First let's take a look at China. Markit reports China Manufacturing PMI Declines 8th Consecutive Month.
Key pointsChina PMI vs. Shanghai Stock Index
- New orders fall to greatest extent in seven months, as export orders slump
- Factory output declines marginally in comparison; stocks of finished goods rise
- Input costs and output charges down at sharpest rates in 39- and 42-months respectively
China’s goods producers reported an eighth successive month-on-month deterioration in operating conditions during June, as output, incoming new orders and employment continued to decrease. After adjusting for seasonal factors, the HSBC Purchasing Managers’ Index™ (PMI™) – a composite indicator designed to give a single-figure snapshot of operating conditions in the manufacturing economy – inched lower from 48.4 to 48.2 in June, a level indicative of a modest pace of deterioration in business conditions. For the second quarter as a whole, the index averaged its lowest quarterly value since Q1 2009.
A lack of demand was behind the latest deterioration in operating conditions, with total and foreign new orders falling at accelerated rates in June. New export orders placed at goods producers dropped at the steepest rate in over three years. North America and Europe were both cited as sources of new order book weakness. Meanwhile, the month-on-month fall in overall new orders (exports plus domestic) was the strongest in 2012 to date. The drop in total new orders led to a further decline in manufacturing output, extending the current period of contraction to four months. However, the rate of decline in factory output remained marginal.
Commenting on the China Manufacturing PMI™ survey, Hongbin Qu, Chief Economist, China & Co-Head of Asian Economic Research at HSBC said: “It is all about growth and employment. As external demand has weakened and domestic demand hasn't shown a meaningful improvement in response to earlier easing measures, growth is likely to be on track for further slowdown, hence weighing on the jobs market. But as inflation eases sharply, Beijing has plenty of room and policy ammunition to avoid a hard landing. We expect more decisive easing efforts to come through in the coming months.”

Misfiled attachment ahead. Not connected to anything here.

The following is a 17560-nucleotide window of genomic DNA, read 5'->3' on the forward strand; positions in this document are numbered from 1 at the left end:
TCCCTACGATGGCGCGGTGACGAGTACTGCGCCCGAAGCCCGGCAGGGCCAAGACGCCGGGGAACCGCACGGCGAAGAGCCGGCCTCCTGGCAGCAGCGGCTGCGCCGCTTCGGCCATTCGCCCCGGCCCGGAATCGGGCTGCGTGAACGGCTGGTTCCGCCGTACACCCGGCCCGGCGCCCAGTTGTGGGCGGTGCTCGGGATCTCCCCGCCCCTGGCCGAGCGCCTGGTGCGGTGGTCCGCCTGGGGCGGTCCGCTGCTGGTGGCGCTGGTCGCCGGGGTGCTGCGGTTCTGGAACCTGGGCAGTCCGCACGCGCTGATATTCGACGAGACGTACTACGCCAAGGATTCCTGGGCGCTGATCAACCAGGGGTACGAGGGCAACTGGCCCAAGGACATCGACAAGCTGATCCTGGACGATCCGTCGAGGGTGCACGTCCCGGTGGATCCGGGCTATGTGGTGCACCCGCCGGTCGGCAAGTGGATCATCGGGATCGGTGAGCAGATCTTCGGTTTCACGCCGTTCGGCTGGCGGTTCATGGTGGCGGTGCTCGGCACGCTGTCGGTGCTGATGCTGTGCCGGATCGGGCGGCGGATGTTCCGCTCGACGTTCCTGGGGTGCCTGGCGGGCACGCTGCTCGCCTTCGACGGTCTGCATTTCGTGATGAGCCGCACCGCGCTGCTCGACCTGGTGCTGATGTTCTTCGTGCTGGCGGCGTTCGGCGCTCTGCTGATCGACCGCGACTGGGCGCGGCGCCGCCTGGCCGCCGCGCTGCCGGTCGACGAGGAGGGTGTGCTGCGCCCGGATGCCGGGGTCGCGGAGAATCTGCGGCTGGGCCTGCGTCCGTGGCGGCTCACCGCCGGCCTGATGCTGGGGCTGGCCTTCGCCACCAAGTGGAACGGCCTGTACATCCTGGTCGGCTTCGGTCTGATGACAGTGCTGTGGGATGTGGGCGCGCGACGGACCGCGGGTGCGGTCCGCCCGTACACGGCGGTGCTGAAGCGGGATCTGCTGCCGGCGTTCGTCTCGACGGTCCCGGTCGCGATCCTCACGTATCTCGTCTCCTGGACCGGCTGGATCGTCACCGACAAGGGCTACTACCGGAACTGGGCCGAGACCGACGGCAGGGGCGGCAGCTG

The following charts show an interesting story of unsustainable growth and over-exuberance by China cheerleaders nearly everywhere.
$SSEC Shanghai Stock Index
Notice the bubble in 2007. That's when all sorts of ridiculous decoupling theories, US hyperinflation scenarios, US treasury crash scenarios, crude is going to $200, Natural Gas is going to $40, and other nonsensical ideas came out of the woodwork, many in book form, some still persisting to this day.
Instead, the reverse happened! It was the US that decoupled from the global economy. Moreover, China has been exposed for the malinvestment bubble that it is.
Now, in 2012, nearly everyone but the die-hard hyperinflationists thinks the US will decouple from the global economy. This reverse-decoupling idea is primarily based on the absurd belief the Fed will not let the economy or the stock market down (when the Fed is in fact not in control). For further discussion, please see Is There a Limit on Central Bank's Ability to Inflate?
The debate on the Fed will remain, but the facts show that I disagreed with decoupling in 2007 and I disagree with reverse-decoupling theories now.
Please see 12 Reasons US Recession Has Arrived (Or Will Shortly) for detailed rationale.
Mike "Mish" Shedlock
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